How To Interpret the Vaginal pH Test Results

The color on your vaginal pH test strip indicates your vaginal pH, and the color chart on the yeast infection test kit has a pH scale ranging from 3.8 to 7. Ideally, your vaginal pH should range between 3.8 to 4.5, which is moderately acidic. Understanding which health conditions alter vaginal pH can help you understand what is causing symptoms.

Yeast infections do not cause a change in vaginal pH. If you are experiencing symptoms such as excessive discharge and itching or discomfort but aren’t sure of the cause, you can use a vaginal pH test as an (over-the-counter) OTC yeast infection test. If your vaginal pH levels are in the normal range, you can be reasonably assured that you have a yeast infection.

Yeast infections can be treated with over-the-counter medications.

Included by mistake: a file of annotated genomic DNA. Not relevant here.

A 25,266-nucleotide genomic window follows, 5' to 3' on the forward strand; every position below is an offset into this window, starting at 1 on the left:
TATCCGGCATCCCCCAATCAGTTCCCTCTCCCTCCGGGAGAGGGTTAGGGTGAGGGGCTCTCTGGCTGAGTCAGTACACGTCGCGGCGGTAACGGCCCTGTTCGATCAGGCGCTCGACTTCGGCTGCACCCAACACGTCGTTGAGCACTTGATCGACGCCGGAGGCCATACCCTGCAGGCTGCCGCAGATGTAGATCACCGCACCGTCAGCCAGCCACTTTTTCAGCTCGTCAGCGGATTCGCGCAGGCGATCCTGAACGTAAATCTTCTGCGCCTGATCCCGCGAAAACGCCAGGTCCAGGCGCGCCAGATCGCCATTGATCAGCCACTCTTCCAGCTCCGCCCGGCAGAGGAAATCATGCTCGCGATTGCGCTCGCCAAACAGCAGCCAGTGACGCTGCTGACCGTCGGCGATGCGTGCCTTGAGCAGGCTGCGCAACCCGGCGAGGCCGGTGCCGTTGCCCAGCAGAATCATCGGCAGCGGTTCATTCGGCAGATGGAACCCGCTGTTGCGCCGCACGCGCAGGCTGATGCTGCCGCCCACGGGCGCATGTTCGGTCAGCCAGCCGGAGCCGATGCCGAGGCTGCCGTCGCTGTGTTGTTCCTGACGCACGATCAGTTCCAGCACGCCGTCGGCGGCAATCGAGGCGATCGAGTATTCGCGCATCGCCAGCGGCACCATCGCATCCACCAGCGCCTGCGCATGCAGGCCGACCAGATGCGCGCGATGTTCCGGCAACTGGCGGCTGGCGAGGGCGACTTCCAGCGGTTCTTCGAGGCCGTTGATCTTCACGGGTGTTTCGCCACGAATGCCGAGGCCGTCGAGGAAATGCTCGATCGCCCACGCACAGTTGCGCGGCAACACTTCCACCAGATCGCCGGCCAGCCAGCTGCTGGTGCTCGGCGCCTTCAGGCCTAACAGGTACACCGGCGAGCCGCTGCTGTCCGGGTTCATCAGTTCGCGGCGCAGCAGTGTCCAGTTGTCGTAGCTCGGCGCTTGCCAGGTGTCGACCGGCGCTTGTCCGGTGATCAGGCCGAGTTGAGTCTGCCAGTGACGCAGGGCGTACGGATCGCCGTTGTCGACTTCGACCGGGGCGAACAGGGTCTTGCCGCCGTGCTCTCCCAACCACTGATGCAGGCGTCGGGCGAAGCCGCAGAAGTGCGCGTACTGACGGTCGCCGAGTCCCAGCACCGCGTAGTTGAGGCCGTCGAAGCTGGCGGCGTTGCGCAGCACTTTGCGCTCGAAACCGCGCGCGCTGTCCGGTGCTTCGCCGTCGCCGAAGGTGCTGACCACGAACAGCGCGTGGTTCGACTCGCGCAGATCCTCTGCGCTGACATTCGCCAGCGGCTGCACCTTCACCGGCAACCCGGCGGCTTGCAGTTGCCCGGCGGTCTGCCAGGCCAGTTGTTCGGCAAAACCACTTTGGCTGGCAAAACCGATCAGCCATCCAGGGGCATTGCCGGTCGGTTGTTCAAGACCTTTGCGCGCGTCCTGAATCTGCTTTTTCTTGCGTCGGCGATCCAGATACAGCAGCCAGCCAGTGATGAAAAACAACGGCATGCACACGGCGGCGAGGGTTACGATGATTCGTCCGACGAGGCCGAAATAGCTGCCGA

Bacterial vaginosis and trichomoniasis both lead to an increase in vaginal pH. If testing shows a pH greater than 4.5, you may have one of those conditions. A high vaginal pH and symptoms, including fishy-smelling discharge, can mean you have BV. A vaginal higher than 4.7, along with frothy, moldy-smelling discharge, may be caused by trichomoniasis [5].

If you suspect you have trichomoniasis or bacterial vaginosis, talk to your doctor. You will need prescription antibiotics to treat those infections.

The pH of vaginal fluid, physical symptoms, and potential clinical indications.
Clinical indications of vaginal pH and associated physical symptoms.

Read this blog to learn how to differentiate between vaginal yeast infections, bacterial vaginosis, and trichomoniasis.

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Vaginal pH Tests Made Simple

Vaginal yeast infections can cause several uncomfortable symptoms. Fortunately, they are easy to treat, and you don’t have to visit your doctor to get tested for one.

Using the Vaginox yeast infection test kit, you can self-test yourself from the comfort and privacy of your home. Test yourself and get your results in just 30 seconds today!

  1. National Library of Medicine: “Candida Infections of the Genitourinary Tract.”